Where Men Hide

James B. Twitchell. With photographs by Ken Ross

Columbia University Press

Where Men Hide

Pub Date: January 2008

ISBN: 9780231137355

264 Pages

Format: Paperback

List Price: $27.95£22.00

Pub Date: March 2006

ISBN: 9780231137348

264 Pages

Format: Hardcover

List Price: $85.00£70.00

Pub Date: March 2006

ISBN: 9780231510547

264 Pages

Format: E-book

List Price: $27.99£22.00

Where Men Hide

James B. Twitchell. With photographs by Ken Ross

Columbia University Press

"If you ask men if they spend any time hiding, they usually look at you as if you're nuts. 'What, me hide?' But if you ask women whether men hide, they immediately know what you mean."—from Where Men Hide

Where Men Hide is a spirited tour of the dark and often dirty places men go to find comfort, camaraderie, relaxation, and escape. Ken Ross's striking photographs and James Twitchell's lively analysis trace the evolution of these virtual caves, and question why they are rapidly disappearing.

Ross documents both traditional and contemporary male haunts, such as bars, barbershops, lodges, pool halls, strip clubs, garages, deer camps, megachurches, the basement Barcalounger, and Twitchell examines their provenance, purpose, and appeal. He finds that for centuries men have met with each other in underground lairs and clubhouses to conduct business or, in the case of strip clubs and the modern rec room, to bond and indulge in shady entertainments. In these secret dens, certain rules are abandoned while others are obeyed. However, Twitchell sees this less as exclusionary behavior and more as the result of social anxiety: when women want to get together, they just do it; when men get together, it's a production.

Drawing on literary, historical, and pop cultural sources, Twitchell connects the places men hide with figures like Hemingway and Huck Finn, Frederick Jackson Turner's theory of the American frontier, and the mythological interpretations of Joseph Campbell and Robert Bly. Instead of blaming the disappearance of the man-cave solely on feminism, simple fair play, or the demands of Title IX, Twitchell believes this evaporation is due as well to the rise of solitary pursuits such as driving, watching television, and playing videogames.

By blending together anecdote, research, and keen observation, Ross and Twitchell bring this little-discussed and controversial phenomenon to light.
For men who like to think about manhood... and women who are wondering what the attraction is of that grimy garage. Publishers Weekly
Readers will find much to enjoy. Library Journal
An enjoyable and provocative read. Margo Hammond, St. Petersburg Times
Carefully composed to capture what might be called the aesthetic of male clutter. Mike Seely, Seattle Weekly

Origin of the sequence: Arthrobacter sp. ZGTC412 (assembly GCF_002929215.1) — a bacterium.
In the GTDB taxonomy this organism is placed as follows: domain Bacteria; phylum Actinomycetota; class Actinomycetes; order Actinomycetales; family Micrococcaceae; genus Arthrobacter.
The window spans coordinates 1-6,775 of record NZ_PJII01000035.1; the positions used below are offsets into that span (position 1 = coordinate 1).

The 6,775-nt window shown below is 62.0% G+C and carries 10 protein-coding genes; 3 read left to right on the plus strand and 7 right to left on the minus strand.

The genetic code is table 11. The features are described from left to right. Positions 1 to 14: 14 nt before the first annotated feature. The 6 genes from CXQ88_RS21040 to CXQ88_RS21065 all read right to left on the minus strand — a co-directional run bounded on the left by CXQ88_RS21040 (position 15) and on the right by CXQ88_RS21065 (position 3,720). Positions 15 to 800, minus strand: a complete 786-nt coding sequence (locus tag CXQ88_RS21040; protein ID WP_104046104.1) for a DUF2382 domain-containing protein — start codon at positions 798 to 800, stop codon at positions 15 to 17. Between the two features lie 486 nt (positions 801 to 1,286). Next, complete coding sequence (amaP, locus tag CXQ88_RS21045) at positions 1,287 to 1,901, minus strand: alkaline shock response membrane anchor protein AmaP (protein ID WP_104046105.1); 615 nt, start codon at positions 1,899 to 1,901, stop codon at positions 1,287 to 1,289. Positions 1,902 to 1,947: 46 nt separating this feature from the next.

By blending anecdote, research and keen observation, the author and photographer bring this little-discussed and controversial phenomenon to light. menstuff.com
What Joseph Campbell did for mythology, Twitchell and Ross have done for garages, strip clubs and other masculine hideouts. Finn-Olaf Jones, Forbes Life
A funny, warm account of men and their self-made retreats... Twitchell pays homage to men's caverns of yore. Jim Walsh, City Pages
Twitchell describes, informs, explains, analyzes, and enlightens... In Twitchell's book I can see myself and men I know. David Maloof, Boston Sunday Globe
Twitchell explores what it means to be male. US Airways Magazine
Arguing passionately for the continued importance of male bonding and of certain places where no girls are allowed. Brilliant Magazine
Any library strong in sociology... will find this an important acquisition. The Midwest Book review
Reading these essays is like listening to a witty and broadly knowledgeable after-dinner speaker entertain and enlighten. Steven M. Gelber, Santa Clara University, Winterthur Portfolio
Introduction
Photographer's Note
1. The Deer Camp: The Hunt
2. The Boxing Ring: Shame and Honor
3. The Fraternal Lodge: Initiation of Brotherhood
4. The Snuggery: Fathers, Sons, and Trains
5. A Room of His Own: Two of Man's Best Friends
6. The Garage: Car and Calendar
7. The American Barbershop: "Next Gentleman"
8. The Baseball Dugout: Chew, Spit, and Fight
9. Getting Outta Here: My Wheels, My Self
10. The Recliner Chair: Hiding in Plain Sight
11. Strip Clubs: Hiding Behind the Ogle
12. "Aah lurve this place": The Male Way of Eating
13. The Workshop Warren: Hammer Time
14. On the Job: Hiding Out in the Office
15. Male Bonding for God
Conclusion
Works Cited

Read an >excerpt from the introduction to Where Men Hide. (pdf)

About the Author

James B. Twitchell is professor of English and advertising at the University of Florida and author of many books, including Adcult USA and Lead Us Into Temptation. He is also the author of 20 Ads That Shook the World, For Shame, and Branded Nation. Ken Ross has been a fine art photographer and educator for over thirty years. His photography has been displayed in numerous exhibits and featured in the New York Times and Esquire magazine. He has been awarded a Geraldine R. Dodge Foundation Grant and a New Jersey Artist Fellowship for the photographs seen in Where Men Hide.